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Comment: Re:Conjecture (Score 1) 299

by BritneySP2 (#38673956) Attached to: Should Science Rethink the Definition of "Life"?
Forget life, try defining something simpler, like what constitutes being a person, for example; you will immediately face hard questions of when an embryo becomes a person, whether the notion should include a brain-damaged individual, etc. Unfortunately, it seems as though the most a definition can do is give an idea of two topologically separated open sets (one, in the case of trying to define "life", containing "an animal", and the other containing "a rock"); the boundary between these sets remains undefined.

Comment: Re:Its a good thing (Score 1) 133

by BritneySP2 (#33844928) Attached to: Watch the 1st American Newsreel of Sputnik Launch

It is hard to believe that Eisenhower would worry so much about international norms as to let the Soviets win the space race, especially given the fact that the US had been violating their airspace using high-altitude U-2s on a regular basis for quite a while by then (until the Soviets shot one down in early 60s).

Comment: Re:Missing the Point (Score 1) 394

by BritneySP2 (#30801508) Attached to: Programming With Proportional Fonts?

Bullshit. The whole topic reminds me of heated discussions 40 years ago of how interactive programming using terminals was somehow inferior to batch programming using punch cards; or, later, how using graphical displays for text editing (as opposed to using VI on a dumb terminal) was a perversion.

Grow up people. Leave the character cell mentality in the past - together with dumb terminals and typewriters, and realize already that programs are just that - human readable text. The fact that a program can be fed to a computer is secondary.

And remember: mathematical formulas are not "regular text", either. And yet, fixed-width fonts are never used in typesetting them.

Comment: Re:USA!! USA! (Score 1) 136

by BritneySP2 (#28791129) Attached to: Forty Years of <em>Lunar Lander</em>
A failure upon impact at 2.68 km/s cold not prove anything, only an actual landing of an unmanned probe could. I am surprised, actually, that NASA gave the green light to the Apollo 11 mission without trying to send an exact copy of the lander on an unmanned landing mission first and, instead, simply trusted the information obtained by the Soviets who landed a probe of a completely different design and who, I am sure, were not eager to share with NASA all the details of how things went.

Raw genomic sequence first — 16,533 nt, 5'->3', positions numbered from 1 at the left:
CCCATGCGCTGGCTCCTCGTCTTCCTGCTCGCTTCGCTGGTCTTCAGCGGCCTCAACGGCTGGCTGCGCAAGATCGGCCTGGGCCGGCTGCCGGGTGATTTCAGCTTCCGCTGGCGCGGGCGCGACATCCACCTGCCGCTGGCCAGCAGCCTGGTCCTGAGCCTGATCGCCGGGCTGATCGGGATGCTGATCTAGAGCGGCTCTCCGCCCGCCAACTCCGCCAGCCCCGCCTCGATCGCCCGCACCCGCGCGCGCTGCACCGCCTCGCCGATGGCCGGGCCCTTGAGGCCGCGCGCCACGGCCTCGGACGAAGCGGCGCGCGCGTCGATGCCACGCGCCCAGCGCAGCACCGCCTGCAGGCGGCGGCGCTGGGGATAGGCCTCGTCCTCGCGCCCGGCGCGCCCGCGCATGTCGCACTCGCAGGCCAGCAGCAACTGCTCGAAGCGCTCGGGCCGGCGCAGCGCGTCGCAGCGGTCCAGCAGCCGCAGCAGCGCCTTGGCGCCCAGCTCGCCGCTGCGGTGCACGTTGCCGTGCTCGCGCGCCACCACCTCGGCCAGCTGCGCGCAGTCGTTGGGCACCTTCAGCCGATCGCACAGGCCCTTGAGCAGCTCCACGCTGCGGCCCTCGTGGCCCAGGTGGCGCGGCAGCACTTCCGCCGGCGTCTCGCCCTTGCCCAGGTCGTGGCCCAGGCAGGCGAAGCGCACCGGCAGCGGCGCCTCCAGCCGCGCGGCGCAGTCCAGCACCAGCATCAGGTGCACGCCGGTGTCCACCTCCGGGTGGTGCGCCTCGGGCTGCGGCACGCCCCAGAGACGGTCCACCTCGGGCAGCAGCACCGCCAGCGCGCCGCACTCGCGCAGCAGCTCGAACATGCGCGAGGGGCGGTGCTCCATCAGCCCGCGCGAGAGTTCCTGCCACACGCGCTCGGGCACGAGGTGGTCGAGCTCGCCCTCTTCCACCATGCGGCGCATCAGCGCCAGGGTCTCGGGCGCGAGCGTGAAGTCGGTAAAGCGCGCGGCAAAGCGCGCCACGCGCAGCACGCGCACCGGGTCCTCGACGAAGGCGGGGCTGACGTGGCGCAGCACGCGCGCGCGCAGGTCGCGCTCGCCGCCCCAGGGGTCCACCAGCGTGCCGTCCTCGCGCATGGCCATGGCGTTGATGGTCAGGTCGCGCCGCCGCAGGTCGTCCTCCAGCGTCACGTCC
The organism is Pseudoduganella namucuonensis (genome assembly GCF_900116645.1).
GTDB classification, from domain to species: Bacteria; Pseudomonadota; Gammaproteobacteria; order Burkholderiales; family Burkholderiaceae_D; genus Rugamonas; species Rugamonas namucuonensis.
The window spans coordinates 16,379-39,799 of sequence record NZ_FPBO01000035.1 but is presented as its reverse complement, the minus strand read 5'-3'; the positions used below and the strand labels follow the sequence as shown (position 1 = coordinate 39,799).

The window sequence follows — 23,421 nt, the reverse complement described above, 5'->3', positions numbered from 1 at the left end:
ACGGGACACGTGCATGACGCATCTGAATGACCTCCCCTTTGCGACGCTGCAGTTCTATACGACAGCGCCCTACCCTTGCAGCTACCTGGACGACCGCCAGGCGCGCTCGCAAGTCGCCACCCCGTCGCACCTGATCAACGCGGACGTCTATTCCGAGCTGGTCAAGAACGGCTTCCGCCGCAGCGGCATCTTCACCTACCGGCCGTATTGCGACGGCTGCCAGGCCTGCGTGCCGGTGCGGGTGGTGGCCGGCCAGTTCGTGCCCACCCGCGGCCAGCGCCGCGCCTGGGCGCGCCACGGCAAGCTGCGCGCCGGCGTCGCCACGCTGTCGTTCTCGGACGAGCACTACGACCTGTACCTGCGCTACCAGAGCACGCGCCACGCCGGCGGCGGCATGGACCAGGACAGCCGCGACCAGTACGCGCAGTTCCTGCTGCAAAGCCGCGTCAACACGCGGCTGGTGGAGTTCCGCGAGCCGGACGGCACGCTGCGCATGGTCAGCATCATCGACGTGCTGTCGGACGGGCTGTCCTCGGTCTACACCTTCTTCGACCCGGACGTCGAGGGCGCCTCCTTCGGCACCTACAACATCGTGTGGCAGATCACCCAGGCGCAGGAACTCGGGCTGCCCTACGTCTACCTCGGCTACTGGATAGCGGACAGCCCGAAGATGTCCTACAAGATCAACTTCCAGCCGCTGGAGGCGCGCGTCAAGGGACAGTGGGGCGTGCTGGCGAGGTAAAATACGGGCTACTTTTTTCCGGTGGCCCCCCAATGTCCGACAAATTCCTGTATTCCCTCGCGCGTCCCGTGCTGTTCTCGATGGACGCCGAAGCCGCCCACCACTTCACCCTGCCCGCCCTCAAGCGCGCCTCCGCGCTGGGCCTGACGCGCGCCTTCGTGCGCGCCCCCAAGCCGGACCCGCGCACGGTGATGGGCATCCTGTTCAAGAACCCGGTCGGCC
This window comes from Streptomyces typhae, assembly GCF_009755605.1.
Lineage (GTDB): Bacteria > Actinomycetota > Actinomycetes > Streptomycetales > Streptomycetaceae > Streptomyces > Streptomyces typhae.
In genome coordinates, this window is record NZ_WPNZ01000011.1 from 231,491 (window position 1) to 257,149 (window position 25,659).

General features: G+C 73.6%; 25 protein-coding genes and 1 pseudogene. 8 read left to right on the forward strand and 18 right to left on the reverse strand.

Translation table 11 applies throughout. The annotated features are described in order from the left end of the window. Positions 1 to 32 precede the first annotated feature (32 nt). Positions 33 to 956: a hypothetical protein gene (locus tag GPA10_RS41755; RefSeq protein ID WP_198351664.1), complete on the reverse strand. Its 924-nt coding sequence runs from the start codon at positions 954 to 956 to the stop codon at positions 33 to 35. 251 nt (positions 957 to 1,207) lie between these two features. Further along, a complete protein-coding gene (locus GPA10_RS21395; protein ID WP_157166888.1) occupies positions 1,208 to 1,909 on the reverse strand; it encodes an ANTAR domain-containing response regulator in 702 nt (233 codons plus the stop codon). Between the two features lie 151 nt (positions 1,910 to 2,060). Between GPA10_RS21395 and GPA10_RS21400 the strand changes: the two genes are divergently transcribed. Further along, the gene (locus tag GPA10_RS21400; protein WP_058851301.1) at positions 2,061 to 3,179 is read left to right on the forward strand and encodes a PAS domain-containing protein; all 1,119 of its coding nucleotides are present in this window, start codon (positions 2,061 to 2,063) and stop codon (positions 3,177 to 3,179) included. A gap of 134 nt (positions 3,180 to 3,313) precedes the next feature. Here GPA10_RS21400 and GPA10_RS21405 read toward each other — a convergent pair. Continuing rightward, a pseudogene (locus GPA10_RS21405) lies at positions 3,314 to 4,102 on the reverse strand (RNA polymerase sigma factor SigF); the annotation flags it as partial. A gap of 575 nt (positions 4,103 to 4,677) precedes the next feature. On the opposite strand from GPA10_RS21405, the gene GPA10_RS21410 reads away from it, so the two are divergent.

Comment: Re:USA!! USA! (Score 1) 136

by BritneySP2 (#28764287) Attached to: Forty Years of <em>Lunar Lander</em>
Other things aside, it just seems that NASA and the media make it all too easy to forget that it was the Soviets who made a major contribution to this success by having landed their Luna 10 there three years earlier and thus proving that it was physically possible to land on the Moon's surface at all. I wonder if the US would send people to the Moon without being reasonably sure if the surface was firm enough to support a lander.

Here is the complete timeline of the Luna missions: Luna Missions.

Software

+ - Jake looking for developers->

Submitted by
buchner.johannes
buchner.johannes writes "Jake is the new kid on the block for team collaboration. Developed by students in Vienna, this serverless, open-source, cross-platform versioning tool is aimed for non-developers. What makes Jake unique is that the communication is done over XMPP, and that the look-and-feel is very native (unlike most Java apps).
We turn to Slashdot as we look for developers interested in picking up the work, forking it, contributing or reusing concepts in other projects. Slashdot already discussed the need for a painless, easy-to-use tool once. About Jake shows a small comparison to other tools."

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Everything that can be invented has been invented. -- Charles Duell, Director of U.S. Patent Office, 1899

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